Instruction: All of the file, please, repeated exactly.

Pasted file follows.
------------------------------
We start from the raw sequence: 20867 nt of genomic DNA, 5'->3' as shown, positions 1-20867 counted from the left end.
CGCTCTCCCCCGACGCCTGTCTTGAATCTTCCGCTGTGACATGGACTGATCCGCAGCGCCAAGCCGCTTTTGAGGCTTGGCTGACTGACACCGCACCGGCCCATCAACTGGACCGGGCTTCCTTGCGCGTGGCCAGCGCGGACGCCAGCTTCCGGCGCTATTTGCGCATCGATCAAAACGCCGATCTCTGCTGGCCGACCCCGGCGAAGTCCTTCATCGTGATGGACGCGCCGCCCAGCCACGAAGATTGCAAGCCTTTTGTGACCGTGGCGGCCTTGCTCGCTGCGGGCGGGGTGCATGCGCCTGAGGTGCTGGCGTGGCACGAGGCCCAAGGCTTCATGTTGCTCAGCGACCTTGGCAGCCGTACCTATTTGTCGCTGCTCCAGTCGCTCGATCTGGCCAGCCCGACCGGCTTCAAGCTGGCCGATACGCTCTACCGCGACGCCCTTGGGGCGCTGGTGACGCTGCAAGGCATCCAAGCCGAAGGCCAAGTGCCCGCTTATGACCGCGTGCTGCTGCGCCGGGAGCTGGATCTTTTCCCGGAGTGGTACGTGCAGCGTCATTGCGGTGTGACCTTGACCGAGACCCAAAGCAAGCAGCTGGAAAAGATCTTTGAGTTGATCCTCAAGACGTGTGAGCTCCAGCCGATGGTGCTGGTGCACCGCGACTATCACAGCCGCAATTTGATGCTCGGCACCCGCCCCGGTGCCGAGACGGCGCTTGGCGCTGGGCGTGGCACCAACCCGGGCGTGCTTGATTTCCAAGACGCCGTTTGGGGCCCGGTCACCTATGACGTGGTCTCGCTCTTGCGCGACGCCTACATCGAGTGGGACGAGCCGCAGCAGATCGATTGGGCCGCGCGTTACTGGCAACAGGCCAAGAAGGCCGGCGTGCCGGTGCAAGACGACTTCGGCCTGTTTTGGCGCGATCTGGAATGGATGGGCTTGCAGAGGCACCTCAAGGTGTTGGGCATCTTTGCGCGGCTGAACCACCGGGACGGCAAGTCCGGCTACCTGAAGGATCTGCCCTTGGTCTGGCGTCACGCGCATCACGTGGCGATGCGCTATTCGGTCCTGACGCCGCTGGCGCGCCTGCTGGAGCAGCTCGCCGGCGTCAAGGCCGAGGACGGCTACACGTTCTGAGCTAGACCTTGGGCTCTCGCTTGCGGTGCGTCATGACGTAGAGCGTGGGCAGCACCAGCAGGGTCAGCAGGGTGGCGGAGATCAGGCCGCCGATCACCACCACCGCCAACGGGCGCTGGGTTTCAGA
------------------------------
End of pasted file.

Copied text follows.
We start from the raw sequence: 20867 nt of genomic DNA, 5'->3' as shown, positions 1-20867 counted from the left end.
CGCTCTCCCCCGACGCCTGTCTTGAATCTTCCGCTGTGACATGGACTGATCCGCAGCGCCAAGCCGCTTTTGAGGCTTGGCTGACTGACACCGCACCGGCCCATCAACTGGACCGGGCTTCCTTGCGCGTGGCCAGCGCGGACGCCAGCTTCCGGCGCTATTTGCGCATCGATCAAAACGCCGATCTCTGCTGGCCGACCCCGGCGAAGTCCTTCATCGTGATGGACGCGCCGCCCAGCCACGAAGATTGCAAGCCTTTTGTGACCGTGGCGGCCTTGCTCGCTGCGGGCGGGGTGCATGCGCCTGAGGTGCTGGCGTGGCACGAGGCCCAAGGCTTCATGTTGCTCAGCGACCTTGGCAGCCGTACCTATTTGTCGCTGCTCCAGTCGCTCGATCTGGCCAGCCCGACCGGCTTCAAGCTGGCCGATACGCTCTACCGCGACGCCCTTGGGGCGCTGGTGACGCTGCAAGGCATCCAAGCCGAAGGCCAAGTGCCCGCTTATGACCGCGTGCTGCTGCGCCGGGAGCTGGATCTTTTCCCGGAGTGGTACGTGCAGCGTCATTGCGGTGTGACCTTGACCGAGACCCAAAGCAAGCAGCTGGAAAAGATCTTTGAGTTGATCCTCAAGACGTGTGAGCTCCAGCCGATGGTGCTGGTGCACCGCGACTATCACAGCCGCAATTTGATGCTCGGCACCCGCCCCGGTGCCGAGACGGCGCTTGGCGCTGGGCGTGGCACCAACCCGGGCGTGCTTGATTTCCAAGACGCCGTTTGGGGCCCGGTCACCTATGACGTGGTCTCGCTCTTGCGCGACGCCTACATCGAGTGGGACGAGCCGCAGCAGATCGATTGGGCCGCGCGTTACTGGCAACAGGCCAAGAAGGCCGGCGTGCCGGTGCAAGACGACTTCGGCCTGTTTTGGCGCGATCTGGAATGGATGGGCTTGCAGAGGCACCTCAAGGTGTTGGGCATCTTTGCGCGGCTGAACCACCGGGACGGCAAGTCCGGCTACCTGAAGGATCTGCCCTTGGTCTGGCGTCACGCGCATCACGTGGCGATGCGCTATTCGGTCCTGACGCCGCTGGCGCGCCTGCTGGAGCAGCTCGCCGGCGTCAAGGCCGAGGACGGCTACACGTTCTGAGCTAGACCTTGGGCTCTCGCTTGCGGTGCGTCATGACGTAGAGCGTGGGCAGCACCAGCAGGGTCAGCAGGGTGGCGGAGATCAGGCCGCCGATCACCACCACCGCCAACGGGCGCTGGGTTTCAGA